With excitement and trepidation and a few tears (mine this time), we head up the hill for camp. I miss my friends from our former week with an intensity that surprises me. I cannot bear to let them go. I flirt with the idea of sneaking up for a day during their week at camp while my kids are in school. Because that’s the kind of mother I am.

After a few days in our “new” week, we are acclimated (mostly) to the altitude and the change. All of us have made friends, settled into some of our favorite activities and tried a few new trails. But there’s one big upside to our having switched weeks. It is the first time that Tim and I have attended with our boys together as a blended family. Our “new” friends have met us as a family of six, and they only know us as Charlotte & Tim. It’s lovely.

Some have learned the story of the widow and the widower. It’s hard to avoid that explanation for long because two of our sons share the same first name. Upon hearing our history, several have commented: “You two seem like you’ve been together forever.” Also: “You suit each other so well.” And my personal favorite: “You belong together.”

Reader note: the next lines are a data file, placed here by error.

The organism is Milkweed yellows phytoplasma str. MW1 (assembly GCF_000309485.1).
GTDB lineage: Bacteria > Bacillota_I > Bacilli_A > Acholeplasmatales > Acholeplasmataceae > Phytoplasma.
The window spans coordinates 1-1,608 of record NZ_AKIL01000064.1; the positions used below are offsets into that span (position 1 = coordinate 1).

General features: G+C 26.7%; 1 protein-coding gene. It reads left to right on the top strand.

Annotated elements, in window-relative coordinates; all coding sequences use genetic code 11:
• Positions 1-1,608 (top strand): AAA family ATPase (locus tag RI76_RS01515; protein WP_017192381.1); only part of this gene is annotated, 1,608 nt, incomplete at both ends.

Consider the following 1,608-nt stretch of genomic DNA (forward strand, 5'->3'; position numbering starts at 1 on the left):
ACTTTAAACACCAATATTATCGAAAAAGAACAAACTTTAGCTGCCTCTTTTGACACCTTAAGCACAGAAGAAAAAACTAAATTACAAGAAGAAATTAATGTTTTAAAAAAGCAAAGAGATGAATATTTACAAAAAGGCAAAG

Indeed, we feel the same.

We have met some truly lovely people this week — several who I expect will remain friends for a long time — and I already cannot imagine my life without them. We have even made dinner plans for the fall.

I have also made plans to run up to family camp for a day next week — the day before the boys start school — so we can all hug a few cherished friends in person. Because that’s the kind of friends they are.


Wishing you light and strength on your healing path. And friends — both new and old — who you belong with.

Tuesday Rules

I figured out early as a newly-widow that if I was going to drive this train, I would need some time exclusively for myself. It happened that my favorite yoga class was on Tuesday, and my therapist had time for me the same day, so Tuesdays became my “Charlotte Shabbat.” My initial Tuesday rule was this: “Unless you are, in fact, on fire AND I gave birth to you, it can wait until Wednesday.”